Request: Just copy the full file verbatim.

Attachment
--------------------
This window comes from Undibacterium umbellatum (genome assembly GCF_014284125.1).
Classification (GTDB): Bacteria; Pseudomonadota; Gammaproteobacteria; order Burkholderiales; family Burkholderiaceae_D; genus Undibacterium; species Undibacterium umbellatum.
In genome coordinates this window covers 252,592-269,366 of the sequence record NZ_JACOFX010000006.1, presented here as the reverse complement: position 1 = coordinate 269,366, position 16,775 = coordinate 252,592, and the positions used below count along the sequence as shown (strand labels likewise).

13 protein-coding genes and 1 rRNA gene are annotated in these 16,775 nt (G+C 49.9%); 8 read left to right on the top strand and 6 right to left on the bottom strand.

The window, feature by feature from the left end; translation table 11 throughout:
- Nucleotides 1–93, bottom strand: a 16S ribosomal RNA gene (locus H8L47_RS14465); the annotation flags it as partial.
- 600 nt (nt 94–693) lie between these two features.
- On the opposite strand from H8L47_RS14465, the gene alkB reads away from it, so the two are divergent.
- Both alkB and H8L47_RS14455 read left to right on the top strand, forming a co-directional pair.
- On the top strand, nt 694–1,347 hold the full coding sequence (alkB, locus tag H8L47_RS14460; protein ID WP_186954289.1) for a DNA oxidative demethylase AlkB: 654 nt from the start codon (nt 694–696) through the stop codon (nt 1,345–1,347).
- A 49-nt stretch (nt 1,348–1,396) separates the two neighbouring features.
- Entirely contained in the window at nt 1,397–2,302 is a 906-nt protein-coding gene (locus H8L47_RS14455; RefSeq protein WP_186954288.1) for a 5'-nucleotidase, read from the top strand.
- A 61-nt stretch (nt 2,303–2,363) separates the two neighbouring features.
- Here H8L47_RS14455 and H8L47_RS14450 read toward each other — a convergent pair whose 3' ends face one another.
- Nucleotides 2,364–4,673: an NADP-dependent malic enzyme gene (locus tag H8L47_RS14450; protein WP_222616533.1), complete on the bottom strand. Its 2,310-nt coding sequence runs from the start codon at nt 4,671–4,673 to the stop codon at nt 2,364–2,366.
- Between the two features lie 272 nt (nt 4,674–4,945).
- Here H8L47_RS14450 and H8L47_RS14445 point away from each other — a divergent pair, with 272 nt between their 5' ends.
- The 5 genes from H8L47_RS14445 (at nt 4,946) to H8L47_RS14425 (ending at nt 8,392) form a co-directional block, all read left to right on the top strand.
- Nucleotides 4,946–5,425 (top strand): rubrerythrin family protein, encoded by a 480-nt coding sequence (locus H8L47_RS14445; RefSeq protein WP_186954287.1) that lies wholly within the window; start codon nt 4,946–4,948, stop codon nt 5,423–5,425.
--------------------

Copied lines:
This window comes from Undibacterium umbellatum (genome assembly GCF_014284125.1).
Classification (GTDB): Bacteria; Pseudomonadota; Gammaproteobacteria; order Burkholderiales; family Burkholderiaceae_D; genus Undibacterium; species Undibacterium umbellatum.
In genome coordinates this window covers 252,592-269,366 of the sequence record NZ_JACOFX010000006.1, presented here as the reverse complement: position 1 = coordinate 269,366, position 16,775 = coordinate 252,592, and the positions used below count along the sequence as shown (strand labels likewise).

13 protein-coding genes and 1 rRNA gene are annotated in these 16,775 nt (G+C 49.9%); 8 read left to right on the top strand and 6 right to left on the bottom strand.

The window, feature by feature from the left end; translation table 11 throughout:
- Nucleotides 1–93, bottom strand: a 16S ribosomal RNA gene (locus H8L47_RS14465); the annotation flags it as partial.
- 600 nt (nt 94–693) lie between these two features.
- On the opposite strand from H8L47_RS14465, the gene alkB reads away from it, so the two are divergent.
- Both alkB and H8L47_RS14455 read left to right on the top strand, forming a co-directional pair.
- On the top strand, nt 694–1,347 hold the full coding sequence (alkB, locus tag H8L47_RS14460; protein ID WP_186954289.1) for a DNA oxidative demethylase AlkB: 654 nt from the start codon (nt 694–696) through the stop codon (nt 1,345–1,347).
- A 49-nt stretch (nt 1,348–1,396) separates the two neighbouring features.
- Entirely contained in the window at nt 1,397–2,302 is a 906-nt protein-coding gene (locus H8L47_RS14455; RefSeq protein WP_186954288.1) for a 5'-nucleotidase, read from the top strand.
- A 61-nt stretch (nt 2,303–2,363) separates the two neighbouring features.
- Here H8L47_RS14455 and H8L47_RS14450 read toward each other — a convergent pair whose 3' ends face one another.
- Nucleotides 2,364–4,673: an NADP-dependent malic enzyme gene (locus tag H8L47_RS14450; protein WP_222616533.1), complete on the bottom strand. Its 2,310-nt coding sequence runs from the start codon at nt 4,671–4,673 to the stop codon at nt 2,364–2,366.
- Between the two features lie 272 nt (nt 4,674–4,945).
- Here H8L47_RS14450 and H8L47_RS14445 point away from each other — a divergent pair, with 272 nt between their 5' ends.
- The 5 genes from H8L47_RS14445 (at nt 4,946) to H8L47_RS14425 (ending at nt 8,392) form a co-directional block, all read left to right on the top strand.
- Nucleotides 4,946–5,425 (top strand): rubrerythrin family protein, encoded by a 480-nt coding sequence (locus H8L47_RS14445; RefSeq protein WP_186954287.1) that lies wholly within the window; start codon nt 4,946–4,948, stop codon nt 5,423–5,425.